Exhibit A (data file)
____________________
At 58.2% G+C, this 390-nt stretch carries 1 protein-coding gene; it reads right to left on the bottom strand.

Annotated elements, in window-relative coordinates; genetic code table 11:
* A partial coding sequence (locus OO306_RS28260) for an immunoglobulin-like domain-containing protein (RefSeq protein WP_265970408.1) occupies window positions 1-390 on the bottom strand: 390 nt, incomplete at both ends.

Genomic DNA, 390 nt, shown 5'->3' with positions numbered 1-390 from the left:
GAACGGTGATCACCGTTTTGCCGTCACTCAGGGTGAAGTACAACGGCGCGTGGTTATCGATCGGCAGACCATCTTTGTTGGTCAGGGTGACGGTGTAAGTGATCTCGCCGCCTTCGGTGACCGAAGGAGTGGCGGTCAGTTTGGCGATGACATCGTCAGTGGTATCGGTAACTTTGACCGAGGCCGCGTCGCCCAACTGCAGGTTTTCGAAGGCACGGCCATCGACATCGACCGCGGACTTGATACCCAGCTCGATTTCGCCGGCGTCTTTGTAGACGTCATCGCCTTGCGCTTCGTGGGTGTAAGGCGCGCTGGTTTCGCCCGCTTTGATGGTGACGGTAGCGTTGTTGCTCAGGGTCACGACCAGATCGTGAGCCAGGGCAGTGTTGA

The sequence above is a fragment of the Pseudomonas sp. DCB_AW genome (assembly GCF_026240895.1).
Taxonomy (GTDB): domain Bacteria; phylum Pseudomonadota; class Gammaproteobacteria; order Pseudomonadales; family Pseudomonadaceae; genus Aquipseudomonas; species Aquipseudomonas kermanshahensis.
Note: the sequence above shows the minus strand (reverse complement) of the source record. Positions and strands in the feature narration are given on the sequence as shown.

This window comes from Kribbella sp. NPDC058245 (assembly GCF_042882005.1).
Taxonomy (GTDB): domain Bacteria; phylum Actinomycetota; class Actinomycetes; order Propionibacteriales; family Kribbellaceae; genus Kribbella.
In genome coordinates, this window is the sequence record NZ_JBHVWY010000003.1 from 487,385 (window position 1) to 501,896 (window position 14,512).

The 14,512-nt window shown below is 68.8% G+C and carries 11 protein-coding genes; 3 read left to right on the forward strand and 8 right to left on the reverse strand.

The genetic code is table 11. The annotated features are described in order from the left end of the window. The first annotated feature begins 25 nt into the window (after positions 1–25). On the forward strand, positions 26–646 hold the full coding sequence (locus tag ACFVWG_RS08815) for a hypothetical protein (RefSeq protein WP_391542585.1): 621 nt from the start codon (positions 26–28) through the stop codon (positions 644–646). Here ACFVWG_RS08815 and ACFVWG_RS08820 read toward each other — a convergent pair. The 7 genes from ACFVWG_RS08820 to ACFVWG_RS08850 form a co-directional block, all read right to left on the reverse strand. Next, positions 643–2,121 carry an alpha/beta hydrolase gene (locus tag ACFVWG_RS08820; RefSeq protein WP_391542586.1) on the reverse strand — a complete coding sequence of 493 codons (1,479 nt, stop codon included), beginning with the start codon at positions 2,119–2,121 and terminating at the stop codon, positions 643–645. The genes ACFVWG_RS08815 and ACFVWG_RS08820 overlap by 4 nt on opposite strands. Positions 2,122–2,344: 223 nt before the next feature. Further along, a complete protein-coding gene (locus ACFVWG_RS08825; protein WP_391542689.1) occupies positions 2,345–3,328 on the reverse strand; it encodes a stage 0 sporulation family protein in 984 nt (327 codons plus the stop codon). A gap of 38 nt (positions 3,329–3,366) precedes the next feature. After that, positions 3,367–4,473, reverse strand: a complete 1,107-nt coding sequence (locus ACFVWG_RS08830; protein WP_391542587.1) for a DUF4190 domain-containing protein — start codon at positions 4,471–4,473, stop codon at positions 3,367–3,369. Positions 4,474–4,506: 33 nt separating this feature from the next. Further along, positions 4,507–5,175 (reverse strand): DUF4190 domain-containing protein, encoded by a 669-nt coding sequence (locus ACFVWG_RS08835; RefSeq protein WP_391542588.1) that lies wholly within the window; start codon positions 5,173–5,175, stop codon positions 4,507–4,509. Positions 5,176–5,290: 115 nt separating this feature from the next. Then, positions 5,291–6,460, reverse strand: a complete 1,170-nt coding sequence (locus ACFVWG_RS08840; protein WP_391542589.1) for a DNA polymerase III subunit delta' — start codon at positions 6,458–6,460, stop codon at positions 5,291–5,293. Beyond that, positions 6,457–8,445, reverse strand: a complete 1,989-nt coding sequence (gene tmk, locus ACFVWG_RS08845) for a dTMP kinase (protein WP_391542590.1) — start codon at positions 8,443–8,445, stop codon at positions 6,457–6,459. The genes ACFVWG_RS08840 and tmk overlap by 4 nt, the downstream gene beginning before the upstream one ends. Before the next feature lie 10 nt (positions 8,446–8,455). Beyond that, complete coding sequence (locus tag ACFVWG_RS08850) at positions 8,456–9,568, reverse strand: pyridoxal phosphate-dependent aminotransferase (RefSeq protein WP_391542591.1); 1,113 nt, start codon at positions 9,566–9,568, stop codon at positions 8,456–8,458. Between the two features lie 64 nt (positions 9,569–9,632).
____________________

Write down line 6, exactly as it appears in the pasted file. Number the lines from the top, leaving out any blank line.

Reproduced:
The sequence above is a fragment of the Pseudomonas sp. DCB_AW genome (assembly GCF_026240895.1).